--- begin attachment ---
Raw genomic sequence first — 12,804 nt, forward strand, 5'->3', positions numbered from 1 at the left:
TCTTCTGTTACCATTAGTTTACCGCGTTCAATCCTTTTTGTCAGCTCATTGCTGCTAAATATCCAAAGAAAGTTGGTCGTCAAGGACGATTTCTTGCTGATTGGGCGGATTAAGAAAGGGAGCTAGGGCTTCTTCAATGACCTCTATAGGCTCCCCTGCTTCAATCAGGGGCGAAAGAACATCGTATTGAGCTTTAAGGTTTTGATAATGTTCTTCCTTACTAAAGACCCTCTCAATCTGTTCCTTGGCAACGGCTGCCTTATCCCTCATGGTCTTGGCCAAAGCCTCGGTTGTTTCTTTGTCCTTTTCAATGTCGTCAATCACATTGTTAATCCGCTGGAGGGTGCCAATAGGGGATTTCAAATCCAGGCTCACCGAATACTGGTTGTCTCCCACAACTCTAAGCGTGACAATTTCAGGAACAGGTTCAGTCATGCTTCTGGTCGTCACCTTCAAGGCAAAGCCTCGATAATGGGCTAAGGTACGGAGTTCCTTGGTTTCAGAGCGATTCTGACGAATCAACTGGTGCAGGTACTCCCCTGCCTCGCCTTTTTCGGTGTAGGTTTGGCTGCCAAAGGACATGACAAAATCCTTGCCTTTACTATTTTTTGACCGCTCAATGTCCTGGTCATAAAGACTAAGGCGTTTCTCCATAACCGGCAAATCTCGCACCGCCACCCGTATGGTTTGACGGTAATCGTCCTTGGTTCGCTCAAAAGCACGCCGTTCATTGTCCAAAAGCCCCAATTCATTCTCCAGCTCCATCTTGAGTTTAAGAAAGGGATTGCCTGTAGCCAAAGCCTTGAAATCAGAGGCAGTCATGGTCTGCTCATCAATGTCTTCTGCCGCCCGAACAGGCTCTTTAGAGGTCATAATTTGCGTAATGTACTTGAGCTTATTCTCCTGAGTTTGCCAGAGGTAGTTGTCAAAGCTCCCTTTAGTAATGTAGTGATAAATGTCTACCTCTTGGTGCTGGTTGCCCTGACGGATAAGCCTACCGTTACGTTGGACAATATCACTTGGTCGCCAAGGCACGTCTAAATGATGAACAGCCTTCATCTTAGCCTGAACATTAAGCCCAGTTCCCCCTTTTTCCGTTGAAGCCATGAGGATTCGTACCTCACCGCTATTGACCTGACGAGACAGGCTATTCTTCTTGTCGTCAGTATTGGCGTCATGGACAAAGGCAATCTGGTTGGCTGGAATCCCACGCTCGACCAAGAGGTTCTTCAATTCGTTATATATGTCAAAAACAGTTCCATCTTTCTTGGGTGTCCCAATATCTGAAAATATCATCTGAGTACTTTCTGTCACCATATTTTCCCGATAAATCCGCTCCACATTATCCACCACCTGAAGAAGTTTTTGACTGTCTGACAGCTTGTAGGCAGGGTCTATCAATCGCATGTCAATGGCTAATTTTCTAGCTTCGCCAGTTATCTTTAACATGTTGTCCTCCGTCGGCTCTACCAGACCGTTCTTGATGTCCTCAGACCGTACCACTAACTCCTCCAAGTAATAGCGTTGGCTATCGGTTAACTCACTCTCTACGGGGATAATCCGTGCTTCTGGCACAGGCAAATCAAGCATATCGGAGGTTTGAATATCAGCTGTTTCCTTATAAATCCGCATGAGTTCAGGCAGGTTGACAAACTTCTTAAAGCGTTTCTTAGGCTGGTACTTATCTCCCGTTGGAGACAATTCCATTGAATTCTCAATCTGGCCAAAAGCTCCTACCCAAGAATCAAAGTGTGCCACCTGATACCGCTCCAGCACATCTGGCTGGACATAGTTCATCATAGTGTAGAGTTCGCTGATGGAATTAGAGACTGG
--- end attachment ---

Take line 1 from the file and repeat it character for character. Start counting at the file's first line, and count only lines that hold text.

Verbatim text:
Raw genomic sequence first — 12,804 nt, forward strand, 5'->3', positions numbered from 1 at the left: